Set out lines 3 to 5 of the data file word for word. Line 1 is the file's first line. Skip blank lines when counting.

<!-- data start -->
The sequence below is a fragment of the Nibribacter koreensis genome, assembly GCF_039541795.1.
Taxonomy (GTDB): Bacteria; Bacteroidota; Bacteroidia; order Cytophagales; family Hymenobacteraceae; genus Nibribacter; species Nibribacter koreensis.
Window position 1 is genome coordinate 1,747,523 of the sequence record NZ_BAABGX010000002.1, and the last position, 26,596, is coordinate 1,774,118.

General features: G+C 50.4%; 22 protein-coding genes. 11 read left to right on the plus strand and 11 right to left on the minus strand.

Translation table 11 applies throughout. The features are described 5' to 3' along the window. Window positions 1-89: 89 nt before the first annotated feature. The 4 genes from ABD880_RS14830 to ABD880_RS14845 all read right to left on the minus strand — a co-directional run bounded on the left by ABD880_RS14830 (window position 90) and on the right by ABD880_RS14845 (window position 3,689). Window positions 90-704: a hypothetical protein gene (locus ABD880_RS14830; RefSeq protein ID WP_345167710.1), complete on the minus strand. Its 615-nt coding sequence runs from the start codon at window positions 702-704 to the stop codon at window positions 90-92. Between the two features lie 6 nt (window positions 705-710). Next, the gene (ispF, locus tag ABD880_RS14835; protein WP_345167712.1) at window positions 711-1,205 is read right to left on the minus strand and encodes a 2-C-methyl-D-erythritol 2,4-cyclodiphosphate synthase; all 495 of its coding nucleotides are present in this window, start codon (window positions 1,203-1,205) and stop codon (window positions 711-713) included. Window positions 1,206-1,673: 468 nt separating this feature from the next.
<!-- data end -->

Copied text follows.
Window position 1 is genome coordinate 1,747,523 of the sequence record NZ_BAABGX010000002.1, and the last position, 26,596, is coordinate 1,774,118.

General features: G+C 50.4%; 22 protein-coding genes. 11 read left to right on the plus strand and 11 right to left on the minus strand.

Translation table 11 applies throughout. The features are described 5' to 3' along the window. Window positions 1-89: 89 nt before the first annotated feature. The 4 genes from ABD880_RS14830 to ABD880_RS14845 all read right to left on the minus strand — a co-directional run bounded on the left by ABD880_RS14830 (window position 90) and on the right by ABD880_RS14845 (window position 3,689). Window positions 90-704: a hypothetical protein gene (locus ABD880_RS14830; RefSeq protein ID WP_345167710.1), complete on the minus strand. Its 615-nt coding sequence runs from the start codon at window positions 702-704 to the stop codon at window positions 90-92. Between the two features lie 6 nt (window positions 705-710). Next, the gene (ispF, locus tag ABD880_RS14835; protein WP_345167712.1) at window positions 711-1,205 is read right to left on the minus strand and encodes a 2-C-methyl-D-erythritol 2,4-cyclodiphosphate synthase; all 495 of its coding nucleotides are present in this window, start codon (window positions 1,203-1,205) and stop codon (window positions 711-713) included. Window positions 1,206-1,673: 468 nt separating this feature from the next.